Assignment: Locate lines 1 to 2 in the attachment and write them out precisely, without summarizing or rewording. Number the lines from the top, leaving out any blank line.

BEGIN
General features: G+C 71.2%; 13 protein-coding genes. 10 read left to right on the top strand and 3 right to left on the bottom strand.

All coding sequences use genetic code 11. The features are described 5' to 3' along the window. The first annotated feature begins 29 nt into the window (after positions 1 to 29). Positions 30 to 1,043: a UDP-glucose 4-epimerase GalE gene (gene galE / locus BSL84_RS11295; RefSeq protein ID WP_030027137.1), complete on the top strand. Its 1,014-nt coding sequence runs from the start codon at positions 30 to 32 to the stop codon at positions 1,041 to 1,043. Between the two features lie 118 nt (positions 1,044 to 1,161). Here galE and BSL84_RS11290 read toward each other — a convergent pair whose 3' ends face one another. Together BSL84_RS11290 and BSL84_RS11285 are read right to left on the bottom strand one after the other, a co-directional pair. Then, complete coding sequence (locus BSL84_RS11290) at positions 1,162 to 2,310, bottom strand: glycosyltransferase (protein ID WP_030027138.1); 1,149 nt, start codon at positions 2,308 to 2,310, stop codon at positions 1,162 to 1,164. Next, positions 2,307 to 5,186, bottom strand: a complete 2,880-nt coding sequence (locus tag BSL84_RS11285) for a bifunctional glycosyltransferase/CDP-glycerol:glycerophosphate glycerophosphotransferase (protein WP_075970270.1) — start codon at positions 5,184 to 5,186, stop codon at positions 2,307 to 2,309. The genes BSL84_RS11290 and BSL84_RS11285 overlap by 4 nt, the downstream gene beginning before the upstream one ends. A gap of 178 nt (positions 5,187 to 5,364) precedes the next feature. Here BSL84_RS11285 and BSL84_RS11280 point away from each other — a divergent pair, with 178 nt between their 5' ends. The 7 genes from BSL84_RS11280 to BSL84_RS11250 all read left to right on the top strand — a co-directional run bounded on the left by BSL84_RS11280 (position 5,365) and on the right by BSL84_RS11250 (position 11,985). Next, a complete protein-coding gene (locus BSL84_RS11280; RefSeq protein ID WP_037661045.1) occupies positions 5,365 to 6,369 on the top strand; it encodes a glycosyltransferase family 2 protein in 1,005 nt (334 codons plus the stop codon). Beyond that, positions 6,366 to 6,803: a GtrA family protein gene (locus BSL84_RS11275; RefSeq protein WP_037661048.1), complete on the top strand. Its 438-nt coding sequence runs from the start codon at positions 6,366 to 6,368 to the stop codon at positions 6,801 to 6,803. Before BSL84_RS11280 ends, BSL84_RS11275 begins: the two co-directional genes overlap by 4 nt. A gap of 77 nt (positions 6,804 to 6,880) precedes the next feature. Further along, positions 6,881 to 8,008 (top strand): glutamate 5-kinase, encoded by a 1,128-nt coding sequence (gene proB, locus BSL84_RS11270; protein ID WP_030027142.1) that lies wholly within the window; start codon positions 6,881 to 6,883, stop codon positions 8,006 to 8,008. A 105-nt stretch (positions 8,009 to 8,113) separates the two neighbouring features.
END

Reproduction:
General features: G+C 71.2%; 13 protein-coding genes. 10 read left to right on the top strand and 3 right to left on the bottom strand.

All coding sequences use genetic code 11. The features are described 5' to 3' along the window. The first annotated feature begins 29 nt into the window (after positions 1 to 29). Positions 30 to 1,043: a UDP-glucose 4-epimerase GalE gene (gene galE / locus BSL84_RS11295; RefSeq protein ID WP_030027137.1), complete on the top strand. Its 1,014-nt coding sequence runs from the start codon at positions 30 to 32 to the stop codon at positions 1,041 to 1,043. Between the two features lie 118 nt (positions 1,044 to 1,161). Here galE and BSL84_RS11290 read toward each other — a convergent pair whose 3' ends face one another. Together BSL84_RS11290 and BSL84_RS11285 are read right to left on the bottom strand one after the other, a co-directional pair. Then, complete coding sequence (locus BSL84_RS11290) at positions 1,162 to 2,310, bottom strand: glycosyltransferase (protein ID WP_030027138.1); 1,149 nt, start codon at positions 2,308 to 2,310, stop codon at positions 1,162 to 1,164. Next, positions 2,307 to 5,186, bottom strand: a complete 2,880-nt coding sequence (locus tag BSL84_RS11285) for a bifunctional glycosyltransferase/CDP-glycerol:glycerophosphate glycerophosphotransferase (protein WP_075970270.1) — start codon at positions 5,184 to 5,186, stop codon at positions 2,307 to 2,309. The genes BSL84_RS11290 and BSL84_RS11285 overlap by 4 nt, the downstream gene beginning before the upstream one ends. A gap of 178 nt (positions 5,187 to 5,364) precedes the next feature. Here BSL84_RS11285 and BSL84_RS11280 point away from each other — a divergent pair, with 178 nt between their 5' ends. The 7 genes from BSL84_RS11280 to BSL84_RS11250 all read left to right on the top strand — a co-directional run bounded on the left by BSL84_RS11280 (position 5,365) and on the right by BSL84_RS11250 (position 11,985). Next, a complete protein-coding gene (locus BSL84_RS11280; RefSeq protein ID WP_037661045.1) occupies positions 5,365 to 6,369 on the top strand; it encodes a glycosyltransferase family 2 protein in 1,005 nt (334 codons plus the stop codon). Beyond that, positions 6,366 to 6,803: a GtrA family protein gene (locus BSL84_RS11275; RefSeq protein WP_037661048.1), complete on the top strand. Its 438-nt coding sequence runs from the start codon at positions 6,366 to 6,368 to the stop codon at positions 6,801 to 6,803. Before BSL84_RS11280 ends, BSL84_RS11275 begins: the two co-directional genes overlap by 4 nt. A gap of 77 nt (positions 6,804 to 6,880) precedes the next feature. Further along, positions 6,881 to 8,008 (top strand): glutamate 5-kinase, encoded by a 1,128-nt coding sequence (gene proB, locus BSL84_RS11270; protein ID WP_030027142.1) that lies wholly within the window; start codon positions 6,881 to 6,883, stop codon positions 8,006 to 8,008. A 105-nt stretch (positions 8,009 to 8,113) separates the two neighbouring features.